Although restricted interests have been one of the key components of ASD diagnosis since the criteria were formed, there has been little research into their nature and how they differ from interests typically-developing individuals hold. This mixed-methods study compared interests in a group of adults both with (ASD group) and without ASD (TD-SI group) who held a special interest. Results indicate that in many ways interests are similar between the groups; for both groups interests lasted many years, at times interfered in their lives, and also had many positive effects such as desirable affect and cognitive rewards. Ways in which the groups differed included the ASD group being more motivated by sensory and biological factors, and the TD-SI group being more motivated by connecting with others and achievement. Another difference was that the ASD group pursued their interest in fewer contexts. Results indicate that although restricted interests are a diagnostic criteria for ASD, like other symptoms there is a group of people without ASD who have interests that are very similar. They also indicate that regardless of diagnostic group membership, people’s interests may manifest differently depending on interest content. Interventions targeting changing the content of one’s interest could lead to better developmental outcomes.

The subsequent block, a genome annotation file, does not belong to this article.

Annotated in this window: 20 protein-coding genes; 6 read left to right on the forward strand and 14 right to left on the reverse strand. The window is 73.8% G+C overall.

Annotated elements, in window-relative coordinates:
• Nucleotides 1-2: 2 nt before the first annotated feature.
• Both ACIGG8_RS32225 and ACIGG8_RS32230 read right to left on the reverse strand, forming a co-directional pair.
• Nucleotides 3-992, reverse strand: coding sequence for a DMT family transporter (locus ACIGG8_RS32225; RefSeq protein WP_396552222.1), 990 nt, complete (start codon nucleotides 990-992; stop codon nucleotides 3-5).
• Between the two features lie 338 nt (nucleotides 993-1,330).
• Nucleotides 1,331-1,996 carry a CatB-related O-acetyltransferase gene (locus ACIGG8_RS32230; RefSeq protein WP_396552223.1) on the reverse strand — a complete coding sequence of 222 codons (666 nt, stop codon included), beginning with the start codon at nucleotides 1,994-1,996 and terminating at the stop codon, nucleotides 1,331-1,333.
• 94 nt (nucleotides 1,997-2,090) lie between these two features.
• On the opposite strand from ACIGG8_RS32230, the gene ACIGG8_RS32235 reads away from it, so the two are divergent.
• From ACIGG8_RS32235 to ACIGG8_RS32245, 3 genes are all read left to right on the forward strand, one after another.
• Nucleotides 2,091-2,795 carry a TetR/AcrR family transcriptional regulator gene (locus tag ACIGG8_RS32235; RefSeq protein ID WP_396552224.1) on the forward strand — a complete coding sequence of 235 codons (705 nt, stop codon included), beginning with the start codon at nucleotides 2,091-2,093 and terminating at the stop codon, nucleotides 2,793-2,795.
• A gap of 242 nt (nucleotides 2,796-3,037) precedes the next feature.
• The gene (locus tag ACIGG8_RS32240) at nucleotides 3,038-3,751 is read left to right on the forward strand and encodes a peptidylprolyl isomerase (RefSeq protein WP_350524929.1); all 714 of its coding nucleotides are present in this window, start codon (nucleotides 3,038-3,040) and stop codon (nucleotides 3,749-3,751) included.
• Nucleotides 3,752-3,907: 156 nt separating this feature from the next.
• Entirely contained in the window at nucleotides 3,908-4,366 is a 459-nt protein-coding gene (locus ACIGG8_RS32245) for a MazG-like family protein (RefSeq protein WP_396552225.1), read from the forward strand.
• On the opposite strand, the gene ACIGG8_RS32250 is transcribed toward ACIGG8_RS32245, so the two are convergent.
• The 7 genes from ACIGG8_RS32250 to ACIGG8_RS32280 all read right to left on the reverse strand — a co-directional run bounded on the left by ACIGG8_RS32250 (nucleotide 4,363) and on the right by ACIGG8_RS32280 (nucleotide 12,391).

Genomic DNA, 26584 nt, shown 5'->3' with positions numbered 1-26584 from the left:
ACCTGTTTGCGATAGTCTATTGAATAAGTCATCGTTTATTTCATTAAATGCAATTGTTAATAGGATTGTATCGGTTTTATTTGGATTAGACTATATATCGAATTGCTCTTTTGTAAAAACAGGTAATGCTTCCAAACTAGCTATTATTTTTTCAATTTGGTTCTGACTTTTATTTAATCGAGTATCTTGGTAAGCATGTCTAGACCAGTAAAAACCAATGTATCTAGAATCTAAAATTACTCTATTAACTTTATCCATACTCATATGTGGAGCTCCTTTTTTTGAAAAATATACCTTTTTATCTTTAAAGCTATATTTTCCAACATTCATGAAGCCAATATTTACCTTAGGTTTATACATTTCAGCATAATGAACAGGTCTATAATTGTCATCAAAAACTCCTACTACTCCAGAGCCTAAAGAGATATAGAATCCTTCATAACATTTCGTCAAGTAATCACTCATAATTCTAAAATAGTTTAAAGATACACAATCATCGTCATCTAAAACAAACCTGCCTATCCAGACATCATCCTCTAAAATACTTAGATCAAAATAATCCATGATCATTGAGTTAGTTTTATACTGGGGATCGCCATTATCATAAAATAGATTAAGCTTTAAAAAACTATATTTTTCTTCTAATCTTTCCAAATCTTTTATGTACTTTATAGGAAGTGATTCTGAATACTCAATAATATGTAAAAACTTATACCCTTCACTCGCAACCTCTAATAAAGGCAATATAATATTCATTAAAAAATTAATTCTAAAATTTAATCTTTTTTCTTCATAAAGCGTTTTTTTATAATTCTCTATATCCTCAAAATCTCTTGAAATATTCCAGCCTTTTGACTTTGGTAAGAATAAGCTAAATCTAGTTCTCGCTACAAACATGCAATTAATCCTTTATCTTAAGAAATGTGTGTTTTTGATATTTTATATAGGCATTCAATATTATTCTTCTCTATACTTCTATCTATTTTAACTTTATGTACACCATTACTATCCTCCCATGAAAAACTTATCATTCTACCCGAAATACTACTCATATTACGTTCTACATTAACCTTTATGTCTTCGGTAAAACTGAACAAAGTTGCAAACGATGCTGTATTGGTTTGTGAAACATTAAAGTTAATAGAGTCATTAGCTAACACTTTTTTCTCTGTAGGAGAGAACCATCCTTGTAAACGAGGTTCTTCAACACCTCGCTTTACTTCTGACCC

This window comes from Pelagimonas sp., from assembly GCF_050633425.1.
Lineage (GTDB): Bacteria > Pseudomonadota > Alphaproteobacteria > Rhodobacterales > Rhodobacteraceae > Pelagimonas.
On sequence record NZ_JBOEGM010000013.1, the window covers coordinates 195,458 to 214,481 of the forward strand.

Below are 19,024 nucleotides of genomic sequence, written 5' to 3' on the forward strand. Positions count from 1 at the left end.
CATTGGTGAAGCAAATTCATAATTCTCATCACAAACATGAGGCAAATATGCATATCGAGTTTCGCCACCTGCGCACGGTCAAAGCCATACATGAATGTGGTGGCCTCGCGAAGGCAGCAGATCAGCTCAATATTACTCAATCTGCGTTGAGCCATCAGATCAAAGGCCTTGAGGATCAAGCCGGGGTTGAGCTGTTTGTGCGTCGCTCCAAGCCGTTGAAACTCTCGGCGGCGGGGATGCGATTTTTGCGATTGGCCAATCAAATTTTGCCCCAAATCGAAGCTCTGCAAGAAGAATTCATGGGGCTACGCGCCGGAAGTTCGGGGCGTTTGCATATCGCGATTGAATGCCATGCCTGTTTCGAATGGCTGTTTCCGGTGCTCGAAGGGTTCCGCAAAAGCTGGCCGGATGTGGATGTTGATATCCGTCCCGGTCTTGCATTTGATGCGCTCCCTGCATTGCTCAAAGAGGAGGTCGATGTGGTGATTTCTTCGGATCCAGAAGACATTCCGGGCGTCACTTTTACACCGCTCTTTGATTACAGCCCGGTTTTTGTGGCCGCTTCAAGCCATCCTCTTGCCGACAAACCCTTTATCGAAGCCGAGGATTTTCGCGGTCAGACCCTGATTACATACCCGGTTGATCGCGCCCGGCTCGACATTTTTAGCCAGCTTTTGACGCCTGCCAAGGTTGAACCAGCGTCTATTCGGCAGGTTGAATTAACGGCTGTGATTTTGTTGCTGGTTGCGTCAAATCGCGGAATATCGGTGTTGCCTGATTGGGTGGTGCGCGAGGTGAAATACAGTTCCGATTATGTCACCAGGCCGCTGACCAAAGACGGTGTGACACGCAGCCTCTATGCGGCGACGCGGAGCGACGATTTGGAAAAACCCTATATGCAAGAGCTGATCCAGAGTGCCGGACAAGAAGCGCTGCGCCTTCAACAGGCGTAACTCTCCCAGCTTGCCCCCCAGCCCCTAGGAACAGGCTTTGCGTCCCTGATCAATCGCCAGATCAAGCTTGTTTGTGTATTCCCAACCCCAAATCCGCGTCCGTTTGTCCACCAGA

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Thesis advisor: Iarocci, Grace
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